Definitions

Blockchain main 
definitions

Here you will find the main definitions related to blockchain technology.
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Blockchain is an innovative technology, first described by Satoshi Nakamoto in 2008 with the Bitcoin Whitepaper. It is an append-only shared ledger, meaning anybody can add information (by sending transactions across the network), and that this information is immutable.

Every node is synced by receiving sequential blocks of transactions. At first, blockchains could only be used to make payments. But the last decade has seen the development of additional features, like smart-contracts, that can be used in more applications.

In order to have everyone in the network agree about which transactions are made and to check their validity, blockchain can use different consensus mechanism. For example, Bitcoin and Ethereum uses Proof of Work, where users who want to build a block have to compete with computational resources. Other consensus mechanism include for example Proof of Stake, or Delegated Proof of Stake (which is more scalable and centralized than the current alternatives and is used in EOS and Tron).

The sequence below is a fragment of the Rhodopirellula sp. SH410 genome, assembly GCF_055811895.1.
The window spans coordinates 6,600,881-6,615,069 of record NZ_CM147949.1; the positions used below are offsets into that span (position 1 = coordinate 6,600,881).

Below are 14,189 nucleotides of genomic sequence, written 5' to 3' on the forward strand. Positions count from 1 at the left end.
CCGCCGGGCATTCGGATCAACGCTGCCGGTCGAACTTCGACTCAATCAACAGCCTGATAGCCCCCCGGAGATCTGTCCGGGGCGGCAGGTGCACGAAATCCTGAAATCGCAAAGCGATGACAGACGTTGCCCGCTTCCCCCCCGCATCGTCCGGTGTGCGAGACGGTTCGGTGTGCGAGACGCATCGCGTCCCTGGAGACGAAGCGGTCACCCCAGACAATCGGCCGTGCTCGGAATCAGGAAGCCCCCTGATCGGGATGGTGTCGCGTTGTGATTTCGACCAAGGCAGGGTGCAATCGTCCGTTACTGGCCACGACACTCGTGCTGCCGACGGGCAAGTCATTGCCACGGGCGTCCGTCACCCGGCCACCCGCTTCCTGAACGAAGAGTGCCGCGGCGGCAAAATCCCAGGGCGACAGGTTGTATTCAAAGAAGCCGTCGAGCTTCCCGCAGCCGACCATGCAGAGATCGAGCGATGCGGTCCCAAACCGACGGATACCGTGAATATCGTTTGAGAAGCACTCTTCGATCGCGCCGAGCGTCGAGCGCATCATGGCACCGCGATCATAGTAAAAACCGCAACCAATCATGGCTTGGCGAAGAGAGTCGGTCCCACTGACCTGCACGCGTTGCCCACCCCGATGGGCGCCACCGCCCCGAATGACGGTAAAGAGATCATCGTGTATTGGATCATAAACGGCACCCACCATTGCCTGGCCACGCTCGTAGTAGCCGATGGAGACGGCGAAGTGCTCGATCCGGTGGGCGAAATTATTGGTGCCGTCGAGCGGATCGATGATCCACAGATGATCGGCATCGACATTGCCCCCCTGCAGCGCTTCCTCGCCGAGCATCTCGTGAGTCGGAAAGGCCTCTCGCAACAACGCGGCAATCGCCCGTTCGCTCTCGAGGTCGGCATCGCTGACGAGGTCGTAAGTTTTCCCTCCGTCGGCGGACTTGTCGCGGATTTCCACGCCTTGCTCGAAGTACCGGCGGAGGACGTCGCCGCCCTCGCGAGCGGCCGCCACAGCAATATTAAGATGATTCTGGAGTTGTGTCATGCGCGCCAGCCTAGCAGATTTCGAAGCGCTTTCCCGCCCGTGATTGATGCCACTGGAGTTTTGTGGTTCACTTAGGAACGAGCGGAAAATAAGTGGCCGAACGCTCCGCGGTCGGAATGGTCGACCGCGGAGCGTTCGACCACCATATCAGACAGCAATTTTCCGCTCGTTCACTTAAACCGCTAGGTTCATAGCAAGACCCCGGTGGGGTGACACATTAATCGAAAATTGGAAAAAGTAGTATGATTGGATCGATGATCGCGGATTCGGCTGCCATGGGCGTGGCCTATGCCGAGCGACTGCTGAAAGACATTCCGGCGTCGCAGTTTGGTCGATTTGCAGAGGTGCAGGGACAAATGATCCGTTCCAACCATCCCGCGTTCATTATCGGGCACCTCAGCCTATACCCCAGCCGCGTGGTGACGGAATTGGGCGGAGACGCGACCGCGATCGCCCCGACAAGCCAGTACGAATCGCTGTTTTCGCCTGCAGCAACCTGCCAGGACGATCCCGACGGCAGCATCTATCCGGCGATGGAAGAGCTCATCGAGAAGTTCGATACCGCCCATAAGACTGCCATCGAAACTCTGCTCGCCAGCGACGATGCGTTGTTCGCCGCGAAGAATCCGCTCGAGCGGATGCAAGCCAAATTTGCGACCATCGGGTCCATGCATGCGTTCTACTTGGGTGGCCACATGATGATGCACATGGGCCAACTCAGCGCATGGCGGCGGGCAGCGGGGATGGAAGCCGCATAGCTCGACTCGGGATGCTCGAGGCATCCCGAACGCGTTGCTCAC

A token is a cryptocurrency managed by a smart-contract. The smart-contract stores balances for all accounts and implements functions to transfer funds. Token standards adding additional features are being designed.

Two main types of tokens are used:

  • Fungible Tokens, that can be divided and are similar to other cryptocurrencies
  • Non Fungible Tokens (NFTs), that represent a unique asset.

A smart-contract is a program executed on a blockchain. Any user can call functions of a smart-contract, and every node will execute it. They can be used to make conditional payments, decentralized applications, crowdfunding, and various other applications.

ICO (Initial Coin Offering) is a way for companies to fund their projects. They issue a new token on a blockchain, and sell these tokens to investors in exchange for another cryptocurrency.

However, this process can be seen by regulators like the SEC in the US as a way to circumvent existing security regulation laws. This lead to an increase of STOs (Security Token Offerings), a token offering similar to an ICO but where the underlying token is registered as a security.

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